Taking a deep breath and exhaling slowly, Will Cooper was overcome with emotion.
“We were all gathered around the kitchen and I just started crying when the vote showed Australia said YES. My reaction surprised everyone, even myself, I just wasn’t expecting to explode,” he exclaimed.
Feelings of pride and acceptance finally consumed Cooper, after months of having to endure what he described as a “dehumanising” survey process.
“I feel like in a way now we are all united with the Australian community and that there’s definitely been a positive impact from an interesting survey process.”
Blending LGBTQI and Indigenous communities
Now, the Wiradjuri and Yorta Yorta man is just about to launch his latest passion project: the ACT Aboriginal and Torres Strait Islander LGBTQI Network.
“In Canberra, there’s a large Aboriginal and Torres Strait Islander LGBTQI presence so I agreed to help create an event that would build a network to help support those that are both ATSI and LGBTQI.”
Mr Cooper, who's also the Indigenous Advisor at the Department of Health in the ACT, has been trying to raise awareness for his people for a long time but has now finally connected both his Indigenous and LGBTQI communities together.
“The event is all about raising awareness and supporting our community by celebrating all kinds of different representatives - be it from trans, young and Elders… to be able to have this event sold out is way above expectations and just proves the demand for more ATSI and LGBTQI networks."
The event kicked off with a Didgeridoo performance, Welcome to Country and panel discussion where four deadly network members, such as RUOK Ambassador and Wiradjuri man Jake Gablonski, shared experiences of being Aboriginal and Torres Strait Islander and LGBTQI.
When it comes to diversity, Cooper says the problem is everyone is kept very separate.
“It’s Aboriginal and Torres Strait Islander people over here while LBGTQI are over there — but at the end of the day we all want to be respected and to be understood, so that’s how the network came about,” he said.
“I noticed there was quite a gap in Canberra for services for both groups and it is my mission to help raise awareness for all people and organisations that should be providing more support to our people.”
Looking back, Cooper says it’s been a long and interesting 32 years. When it comes to his Aboriginal heritage, he’s been comfortably immersed in that community his whole life, but he can’t say the same for his personal journey as a gay man.
“It’s been challenging — I only came out at the age of 29, so I feel like I’ve been finding myself and not just as a gay man, but a gay, fair-skinned Aboriginal man,” he said.
“Thinking back there were always signs that I was gay but it's amazing how much awareness I lacked growing up. Be it from denial [or] masculinity. I thought I had to play a certain role in our community and in my mob too.”
In his twenties, he identified as bisexual and then started to explore other sides of himself, but knew something wasn’t quite right.
“Three years ago I identified as a gay man. I wasn’t having much luck dating and going from men to women, so I wanted to really explore being gay properly.”
Once he finally found himself and happiness, the “difficulty of being gay” cleared.
“Initially, my mum wasn’t accepting… but she’s come a long way and has been very supportive, but it wasn’t easy. I was so scared about coming out to one of my uncles, I just wanted approval and he didn’t seem the type to understand.”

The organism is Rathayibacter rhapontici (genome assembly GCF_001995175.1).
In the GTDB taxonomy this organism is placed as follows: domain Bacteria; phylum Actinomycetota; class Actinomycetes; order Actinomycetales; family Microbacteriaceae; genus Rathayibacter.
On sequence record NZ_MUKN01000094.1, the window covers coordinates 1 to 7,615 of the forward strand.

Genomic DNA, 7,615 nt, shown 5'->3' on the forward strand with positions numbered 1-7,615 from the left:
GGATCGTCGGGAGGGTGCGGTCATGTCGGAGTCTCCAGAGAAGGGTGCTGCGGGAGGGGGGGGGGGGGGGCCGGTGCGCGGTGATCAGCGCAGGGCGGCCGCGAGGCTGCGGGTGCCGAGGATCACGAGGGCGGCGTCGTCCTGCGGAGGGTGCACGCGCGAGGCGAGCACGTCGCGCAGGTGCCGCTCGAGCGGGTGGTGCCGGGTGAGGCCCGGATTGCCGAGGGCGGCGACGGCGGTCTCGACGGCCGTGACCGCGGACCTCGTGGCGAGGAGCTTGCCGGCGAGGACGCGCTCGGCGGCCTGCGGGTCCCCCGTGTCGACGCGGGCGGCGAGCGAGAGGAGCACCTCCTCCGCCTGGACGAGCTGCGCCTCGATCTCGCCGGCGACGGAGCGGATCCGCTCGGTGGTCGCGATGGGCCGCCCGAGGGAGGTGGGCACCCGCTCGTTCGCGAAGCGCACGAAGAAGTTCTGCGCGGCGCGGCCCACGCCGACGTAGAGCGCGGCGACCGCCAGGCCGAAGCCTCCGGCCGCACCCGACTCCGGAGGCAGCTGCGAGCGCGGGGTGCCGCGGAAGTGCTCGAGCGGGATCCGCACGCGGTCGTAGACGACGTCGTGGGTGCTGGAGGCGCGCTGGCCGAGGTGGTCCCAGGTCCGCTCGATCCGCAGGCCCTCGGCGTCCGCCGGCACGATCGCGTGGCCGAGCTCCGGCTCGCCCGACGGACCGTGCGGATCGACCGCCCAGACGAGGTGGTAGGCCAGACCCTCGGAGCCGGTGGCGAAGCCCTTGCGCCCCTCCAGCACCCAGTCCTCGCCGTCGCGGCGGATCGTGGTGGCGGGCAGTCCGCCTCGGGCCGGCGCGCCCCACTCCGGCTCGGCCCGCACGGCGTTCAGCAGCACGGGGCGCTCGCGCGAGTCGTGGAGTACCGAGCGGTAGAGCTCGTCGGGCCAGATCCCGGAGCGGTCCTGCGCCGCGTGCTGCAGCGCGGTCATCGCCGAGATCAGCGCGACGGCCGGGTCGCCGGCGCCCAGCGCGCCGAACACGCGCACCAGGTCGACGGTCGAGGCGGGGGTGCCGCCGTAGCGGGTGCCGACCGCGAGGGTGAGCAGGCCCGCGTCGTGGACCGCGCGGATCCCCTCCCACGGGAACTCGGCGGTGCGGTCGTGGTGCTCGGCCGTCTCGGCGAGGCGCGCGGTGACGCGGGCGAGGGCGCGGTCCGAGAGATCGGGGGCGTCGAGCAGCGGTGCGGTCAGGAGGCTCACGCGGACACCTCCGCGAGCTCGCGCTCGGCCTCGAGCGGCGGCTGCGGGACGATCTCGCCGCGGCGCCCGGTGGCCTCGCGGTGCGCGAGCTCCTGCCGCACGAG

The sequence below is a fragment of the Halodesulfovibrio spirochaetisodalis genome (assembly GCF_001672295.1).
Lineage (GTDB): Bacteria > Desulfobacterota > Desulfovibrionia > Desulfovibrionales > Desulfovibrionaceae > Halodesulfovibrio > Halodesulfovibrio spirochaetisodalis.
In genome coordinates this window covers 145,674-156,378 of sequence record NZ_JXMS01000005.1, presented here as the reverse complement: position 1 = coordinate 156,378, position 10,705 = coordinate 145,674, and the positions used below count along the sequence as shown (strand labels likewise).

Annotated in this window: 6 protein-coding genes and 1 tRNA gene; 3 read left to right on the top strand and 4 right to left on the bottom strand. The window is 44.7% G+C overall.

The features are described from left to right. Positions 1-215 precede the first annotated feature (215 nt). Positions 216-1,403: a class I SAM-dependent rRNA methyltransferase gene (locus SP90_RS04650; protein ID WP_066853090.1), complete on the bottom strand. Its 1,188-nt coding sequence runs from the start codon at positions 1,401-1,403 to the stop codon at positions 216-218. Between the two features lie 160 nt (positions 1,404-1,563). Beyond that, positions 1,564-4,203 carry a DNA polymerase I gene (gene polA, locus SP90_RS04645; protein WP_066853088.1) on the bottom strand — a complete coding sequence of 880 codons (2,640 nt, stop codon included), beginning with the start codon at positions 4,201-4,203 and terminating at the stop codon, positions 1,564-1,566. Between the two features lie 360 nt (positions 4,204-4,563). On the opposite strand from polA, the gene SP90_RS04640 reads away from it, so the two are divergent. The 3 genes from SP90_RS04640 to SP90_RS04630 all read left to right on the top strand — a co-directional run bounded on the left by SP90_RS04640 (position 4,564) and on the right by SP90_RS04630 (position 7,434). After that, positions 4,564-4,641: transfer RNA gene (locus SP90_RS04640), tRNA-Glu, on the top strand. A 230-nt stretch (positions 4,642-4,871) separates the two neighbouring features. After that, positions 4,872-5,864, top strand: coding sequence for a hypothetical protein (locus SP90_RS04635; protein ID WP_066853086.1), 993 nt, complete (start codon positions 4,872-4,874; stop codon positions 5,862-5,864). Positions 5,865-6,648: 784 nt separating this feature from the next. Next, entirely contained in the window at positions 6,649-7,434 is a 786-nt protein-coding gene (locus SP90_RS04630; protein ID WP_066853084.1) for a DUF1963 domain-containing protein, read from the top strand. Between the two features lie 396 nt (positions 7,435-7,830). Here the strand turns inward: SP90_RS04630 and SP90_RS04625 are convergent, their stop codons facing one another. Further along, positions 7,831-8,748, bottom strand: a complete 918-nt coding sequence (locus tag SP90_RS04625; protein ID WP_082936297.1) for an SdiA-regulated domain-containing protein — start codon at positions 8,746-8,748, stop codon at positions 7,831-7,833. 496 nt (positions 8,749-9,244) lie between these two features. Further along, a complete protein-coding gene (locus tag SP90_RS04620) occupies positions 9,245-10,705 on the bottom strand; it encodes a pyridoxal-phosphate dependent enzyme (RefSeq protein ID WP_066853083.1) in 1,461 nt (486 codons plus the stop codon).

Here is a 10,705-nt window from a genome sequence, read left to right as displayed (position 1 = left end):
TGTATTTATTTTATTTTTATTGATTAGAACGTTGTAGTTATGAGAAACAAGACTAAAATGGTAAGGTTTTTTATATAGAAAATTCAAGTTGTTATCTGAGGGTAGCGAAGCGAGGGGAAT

Balancing culture and sexuality
Meanwhile, being a fair-skinned Aboriginal man also made things even trickier.
“I felt I had a large family responsibility, (being essentially the only male in our Aboriginal family) so I had a lot of pressure to live up to those stereotypical values; to find a wife and carry on our family name and traditions,” he explained.
“Although it took time, my family are so supportive and I haven’t looked back ever since. Now my family and friends tell me that I’m a happier person and I really am,” he explained.
Now his main mission is to marry his two communities together, not only for himself but for all other people that face the same issues.
“What does it mean to be Aboriginal and gay? What can I do to help the LGBTI space now that I am confident in the Indigenous space and feel strongly about my community?”
Breaking down barriers
Cooper doesn’t feel like a stereotypical gay or Aboriginal man. Instead of playing footy, he power-lifts. He believes that by breaking preconceived misconceptions, he can help provide a voice for various communities.
“I feel like my life has been shaped largely by my identity within; culturally, physically, sexually. As a fair skinned Aboriginal man that used to be overweight, hitting 128kg, I struggled with my self-esteem and was bullied for being fat, and then having to deal with my sexuality as well.”
Despite how far Australia has come as a country, Cooper still feels like we have a long way to go in recognising Indigenous people and LGBTI people for who they are.
“I feel like I can add a voice by not being the stereotype because that stifles progress. So if I can help break preconceived notions, then I am doing the right thing. I have come a long way to accept who I am and it has taken me a long time to get here but I wouldn’t change that journey.”
Empowering the Next Generation
Now his aim is to be a black and gay role model for the next generation.
“I want to be the inspiration I never had. Growing up there never was a gay black man I could aspire to be like, or that empowered me and gave me advice,” he explained.
"My advice to my younger self would be, 'there will be terrible times, but you’ll always have an amazing community that will support you and you will get there'," he said.